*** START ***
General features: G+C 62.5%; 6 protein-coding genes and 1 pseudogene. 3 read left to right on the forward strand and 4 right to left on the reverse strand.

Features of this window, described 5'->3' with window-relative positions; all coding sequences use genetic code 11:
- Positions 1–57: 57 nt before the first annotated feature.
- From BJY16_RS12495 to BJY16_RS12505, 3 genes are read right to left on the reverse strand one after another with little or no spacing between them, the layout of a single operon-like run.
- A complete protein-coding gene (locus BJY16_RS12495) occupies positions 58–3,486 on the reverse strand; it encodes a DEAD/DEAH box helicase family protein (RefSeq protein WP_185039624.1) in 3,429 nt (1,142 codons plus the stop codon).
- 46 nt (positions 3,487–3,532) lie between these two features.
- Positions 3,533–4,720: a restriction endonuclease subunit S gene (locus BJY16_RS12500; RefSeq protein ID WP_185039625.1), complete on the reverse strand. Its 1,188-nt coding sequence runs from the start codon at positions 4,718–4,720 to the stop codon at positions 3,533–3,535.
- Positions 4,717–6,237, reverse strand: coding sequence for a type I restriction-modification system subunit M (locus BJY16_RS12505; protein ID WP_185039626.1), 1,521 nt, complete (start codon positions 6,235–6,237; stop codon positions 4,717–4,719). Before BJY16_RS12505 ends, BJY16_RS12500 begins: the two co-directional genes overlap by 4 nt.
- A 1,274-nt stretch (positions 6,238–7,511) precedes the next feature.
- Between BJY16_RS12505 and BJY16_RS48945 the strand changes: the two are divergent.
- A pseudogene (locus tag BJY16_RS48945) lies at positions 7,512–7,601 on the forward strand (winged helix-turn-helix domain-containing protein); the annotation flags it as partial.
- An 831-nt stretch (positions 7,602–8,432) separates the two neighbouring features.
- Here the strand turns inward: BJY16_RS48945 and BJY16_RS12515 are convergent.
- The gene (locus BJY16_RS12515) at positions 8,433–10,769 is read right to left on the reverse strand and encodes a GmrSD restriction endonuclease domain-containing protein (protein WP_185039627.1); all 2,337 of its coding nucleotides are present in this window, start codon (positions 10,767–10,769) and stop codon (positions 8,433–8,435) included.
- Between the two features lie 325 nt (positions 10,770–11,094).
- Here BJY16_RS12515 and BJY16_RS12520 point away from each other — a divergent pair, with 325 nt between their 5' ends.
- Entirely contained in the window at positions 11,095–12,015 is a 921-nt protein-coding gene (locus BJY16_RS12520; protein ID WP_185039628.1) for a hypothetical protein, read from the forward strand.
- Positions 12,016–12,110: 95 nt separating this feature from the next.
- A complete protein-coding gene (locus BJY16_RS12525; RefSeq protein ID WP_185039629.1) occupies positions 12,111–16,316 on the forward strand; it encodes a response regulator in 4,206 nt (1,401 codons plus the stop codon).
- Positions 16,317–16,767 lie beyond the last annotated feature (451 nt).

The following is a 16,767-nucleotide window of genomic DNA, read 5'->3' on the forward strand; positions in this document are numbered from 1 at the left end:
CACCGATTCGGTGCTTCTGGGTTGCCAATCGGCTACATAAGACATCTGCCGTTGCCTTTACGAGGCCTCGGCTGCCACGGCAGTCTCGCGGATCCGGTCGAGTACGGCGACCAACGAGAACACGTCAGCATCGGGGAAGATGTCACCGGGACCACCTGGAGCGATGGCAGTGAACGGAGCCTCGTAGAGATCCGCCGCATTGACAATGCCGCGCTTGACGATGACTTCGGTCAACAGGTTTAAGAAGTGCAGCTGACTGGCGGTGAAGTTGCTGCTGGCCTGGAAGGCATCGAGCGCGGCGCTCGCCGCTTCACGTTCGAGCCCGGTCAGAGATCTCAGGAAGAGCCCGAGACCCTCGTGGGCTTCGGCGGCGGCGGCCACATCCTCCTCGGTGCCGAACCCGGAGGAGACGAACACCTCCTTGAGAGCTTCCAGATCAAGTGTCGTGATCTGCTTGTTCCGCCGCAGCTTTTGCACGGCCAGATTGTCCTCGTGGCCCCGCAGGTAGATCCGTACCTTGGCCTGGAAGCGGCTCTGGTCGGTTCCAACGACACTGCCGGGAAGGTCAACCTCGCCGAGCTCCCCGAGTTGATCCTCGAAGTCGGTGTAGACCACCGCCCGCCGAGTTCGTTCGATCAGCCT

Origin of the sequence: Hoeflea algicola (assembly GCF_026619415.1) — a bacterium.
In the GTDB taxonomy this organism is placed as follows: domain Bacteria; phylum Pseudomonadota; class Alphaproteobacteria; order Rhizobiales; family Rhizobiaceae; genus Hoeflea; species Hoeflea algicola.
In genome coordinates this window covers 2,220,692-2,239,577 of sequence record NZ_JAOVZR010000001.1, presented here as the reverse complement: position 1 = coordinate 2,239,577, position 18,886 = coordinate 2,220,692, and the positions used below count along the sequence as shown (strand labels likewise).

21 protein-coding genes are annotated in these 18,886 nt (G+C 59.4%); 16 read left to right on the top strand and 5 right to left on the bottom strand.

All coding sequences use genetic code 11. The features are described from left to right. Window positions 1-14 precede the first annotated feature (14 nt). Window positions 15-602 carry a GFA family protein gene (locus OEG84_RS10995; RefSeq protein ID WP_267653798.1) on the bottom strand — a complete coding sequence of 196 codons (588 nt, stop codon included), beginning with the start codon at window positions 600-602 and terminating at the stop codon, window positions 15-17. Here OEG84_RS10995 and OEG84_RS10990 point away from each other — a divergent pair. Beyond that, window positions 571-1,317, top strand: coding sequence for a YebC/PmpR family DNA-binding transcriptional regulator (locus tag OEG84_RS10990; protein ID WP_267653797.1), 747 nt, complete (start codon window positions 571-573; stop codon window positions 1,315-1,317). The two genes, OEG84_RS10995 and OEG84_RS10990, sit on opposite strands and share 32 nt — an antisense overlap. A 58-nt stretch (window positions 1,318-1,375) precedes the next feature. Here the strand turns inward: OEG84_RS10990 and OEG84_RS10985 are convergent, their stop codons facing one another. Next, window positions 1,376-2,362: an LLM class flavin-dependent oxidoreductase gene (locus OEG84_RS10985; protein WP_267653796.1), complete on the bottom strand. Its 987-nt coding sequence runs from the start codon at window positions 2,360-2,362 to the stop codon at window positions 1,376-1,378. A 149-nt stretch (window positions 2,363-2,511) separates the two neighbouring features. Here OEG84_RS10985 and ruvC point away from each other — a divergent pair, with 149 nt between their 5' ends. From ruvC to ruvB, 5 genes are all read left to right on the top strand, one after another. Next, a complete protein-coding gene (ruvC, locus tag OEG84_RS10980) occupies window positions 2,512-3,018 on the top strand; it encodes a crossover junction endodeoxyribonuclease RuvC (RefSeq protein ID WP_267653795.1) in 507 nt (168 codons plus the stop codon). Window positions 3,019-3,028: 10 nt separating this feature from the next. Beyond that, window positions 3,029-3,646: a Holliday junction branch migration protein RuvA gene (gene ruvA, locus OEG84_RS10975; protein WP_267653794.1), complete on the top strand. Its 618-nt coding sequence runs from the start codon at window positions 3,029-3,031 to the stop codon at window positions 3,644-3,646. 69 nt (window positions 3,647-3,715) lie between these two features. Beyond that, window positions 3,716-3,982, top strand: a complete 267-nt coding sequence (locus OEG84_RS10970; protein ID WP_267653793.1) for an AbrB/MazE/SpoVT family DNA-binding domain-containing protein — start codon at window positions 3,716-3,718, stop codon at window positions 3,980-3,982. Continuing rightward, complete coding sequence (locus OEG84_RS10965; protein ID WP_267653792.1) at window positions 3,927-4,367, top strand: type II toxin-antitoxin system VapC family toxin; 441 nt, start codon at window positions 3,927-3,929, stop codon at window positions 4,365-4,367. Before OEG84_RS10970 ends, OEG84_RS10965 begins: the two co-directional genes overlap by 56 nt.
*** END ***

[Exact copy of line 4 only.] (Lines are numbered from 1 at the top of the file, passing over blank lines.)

- From BJY16_RS12495 to BJY16_RS12505, 3 genes are read right to left on the reverse strand one after another with little or no spacing between them, the layout of a single operon-like run.